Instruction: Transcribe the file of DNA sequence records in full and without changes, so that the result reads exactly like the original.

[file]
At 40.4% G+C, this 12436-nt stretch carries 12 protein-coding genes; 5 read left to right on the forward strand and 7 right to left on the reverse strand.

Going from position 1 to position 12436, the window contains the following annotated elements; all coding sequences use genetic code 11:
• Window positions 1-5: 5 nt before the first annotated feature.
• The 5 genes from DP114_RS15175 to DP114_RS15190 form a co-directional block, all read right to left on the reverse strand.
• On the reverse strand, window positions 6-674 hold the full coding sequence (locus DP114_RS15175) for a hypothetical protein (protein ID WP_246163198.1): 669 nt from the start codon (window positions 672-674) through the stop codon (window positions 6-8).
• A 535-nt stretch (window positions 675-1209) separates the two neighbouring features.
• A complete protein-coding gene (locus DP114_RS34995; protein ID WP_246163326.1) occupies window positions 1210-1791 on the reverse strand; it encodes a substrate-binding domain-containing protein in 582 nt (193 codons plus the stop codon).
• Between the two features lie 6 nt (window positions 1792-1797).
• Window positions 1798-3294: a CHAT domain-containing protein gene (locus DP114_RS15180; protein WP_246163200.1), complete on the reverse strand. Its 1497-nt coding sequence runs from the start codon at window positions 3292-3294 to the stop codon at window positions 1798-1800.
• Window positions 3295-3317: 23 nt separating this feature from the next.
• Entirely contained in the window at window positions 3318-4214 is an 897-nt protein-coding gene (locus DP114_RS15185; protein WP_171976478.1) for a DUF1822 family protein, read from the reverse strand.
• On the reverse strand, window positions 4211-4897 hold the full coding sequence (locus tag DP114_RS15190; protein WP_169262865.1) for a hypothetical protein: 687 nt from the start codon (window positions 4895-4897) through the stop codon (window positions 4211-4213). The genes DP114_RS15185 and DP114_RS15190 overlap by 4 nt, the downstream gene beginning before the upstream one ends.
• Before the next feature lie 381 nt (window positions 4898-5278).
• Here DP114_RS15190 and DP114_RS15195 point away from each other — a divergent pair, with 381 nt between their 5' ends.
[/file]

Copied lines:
At 40.4% G+C, this 12436-nt stretch carries 12 protein-coding genes; 5 read left to right on the forward strand and 7 right to left on the reverse strand.

Going from position 1 to position 12436, the window contains the following annotated elements; all coding sequences use genetic code 11:
• Window positions 1-5: 5 nt before the first annotated feature.
• The 5 genes from DP114_RS15175 to DP114_RS15190 form a co-directional block, all read right to left on the reverse strand.
• On the reverse strand, window positions 6-674 hold the full coding sequence (locus DP114_RS15175) for a hypothetical protein (protein ID WP_246163198.1): 669 nt from the start codon (window positions 672-674) through the stop codon (window positions 6-8).
• A 535-nt stretch (window positions 675-1209) separates the two neighbouring features.
• A complete protein-coding gene (locus DP114_RS34995; protein ID WP_246163326.1) occupies window positions 1210-1791 on the reverse strand; it encodes a substrate-binding domain-containing protein in 582 nt (193 codons plus the stop codon).
• Between the two features lie 6 nt (window positions 1792-1797).
• Window positions 1798-3294: a CHAT domain-containing protein gene (locus DP114_RS15180; protein WP_246163200.1), complete on the reverse strand. Its 1497-nt coding sequence runs from the start codon at window positions 3292-3294 to the stop codon at window positions 1798-1800.
• Window positions 3295-3317: 23 nt separating this feature from the next.
• Entirely contained in the window at window positions 3318-4214 is an 897-nt protein-coding gene (locus DP114_RS15185; protein WP_171976478.1) for a DUF1822 family protein, read from the reverse strand.
• On the reverse strand, window positions 4211-4897 hold the full coding sequence (locus tag DP114_RS15190; protein WP_169262865.1) for a hypothetical protein: 687 nt from the start codon (window positions 4895-4897) through the stop codon (window positions 4211-4213). The genes DP114_RS15185 and DP114_RS15190 overlap by 4 nt, the downstream gene beginning before the upstream one ends.
• Before the next feature lie 381 nt (window positions 4898-5278).
• Here DP114_RS15190 and DP114_RS15195 point away from each other — a divergent pair, with 381 nt between their 5' ends.